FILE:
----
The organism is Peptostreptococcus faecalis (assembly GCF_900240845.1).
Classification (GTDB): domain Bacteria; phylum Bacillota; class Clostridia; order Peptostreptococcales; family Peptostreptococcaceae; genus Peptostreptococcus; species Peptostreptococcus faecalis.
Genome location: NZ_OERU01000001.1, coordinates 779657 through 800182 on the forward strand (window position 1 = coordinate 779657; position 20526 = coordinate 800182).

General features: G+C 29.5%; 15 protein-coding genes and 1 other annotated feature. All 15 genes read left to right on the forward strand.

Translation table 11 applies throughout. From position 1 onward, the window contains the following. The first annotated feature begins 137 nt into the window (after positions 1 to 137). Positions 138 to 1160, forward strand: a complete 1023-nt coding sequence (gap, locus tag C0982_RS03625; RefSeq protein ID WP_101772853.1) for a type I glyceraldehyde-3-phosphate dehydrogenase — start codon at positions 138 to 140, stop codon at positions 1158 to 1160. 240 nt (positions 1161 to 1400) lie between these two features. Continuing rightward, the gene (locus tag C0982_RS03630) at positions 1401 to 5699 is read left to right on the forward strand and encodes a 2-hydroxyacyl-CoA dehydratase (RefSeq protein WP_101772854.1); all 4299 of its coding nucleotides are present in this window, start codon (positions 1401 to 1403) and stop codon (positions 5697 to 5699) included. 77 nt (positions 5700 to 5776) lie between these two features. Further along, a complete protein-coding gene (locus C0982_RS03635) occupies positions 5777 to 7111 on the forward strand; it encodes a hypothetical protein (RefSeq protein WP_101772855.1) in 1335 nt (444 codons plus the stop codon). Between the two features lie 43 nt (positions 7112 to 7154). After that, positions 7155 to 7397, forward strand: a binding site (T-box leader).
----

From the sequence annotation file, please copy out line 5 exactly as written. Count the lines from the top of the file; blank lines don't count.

Translation table 11 applies throughout. From position 1 onward, the window contains the following. The first annotated feature begins 137 nt into the window (after positions 1 to 137). Positions 138 to 1160, forward strand: a complete 1023-nt coding sequence (gap, locus tag C0982_RS03625; RefSeq protein ID WP_101772853.1) for a type I glyceraldehyde-3-phosphate dehydrogenase — start codon at positions 138 to 140, stop codon at positions 1158 to 1160. 240 nt (positions 1161 to 1400) lie between these two features. Continuing rightward, the gene (locus tag C0982_RS03630) at positions 1401 to 5699 is read left to right on the forward strand and encodes a 2-hydroxyacyl-CoA dehydratase (RefSeq protein WP_101772854.1); all 4299 of its coding nucleotides are present in this window, start codon (positions 1401 to 1403) and stop codon (positions 5697 to 5699) included. 77 nt (positions 5700 to 5776) lie between these two features. Further along, a complete protein-coding gene (locus C0982_RS03635) occupies positions 5777 to 7111 on the forward strand; it encodes a hypothetical protein (RefSeq protein WP_101772855.1) in 1335 nt (444 codons plus the stop codon). Between the two features lie 43 nt (positions 7112 to 7154). After that, positions 7155 to 7397, forward strand: a binding site (T-box leader).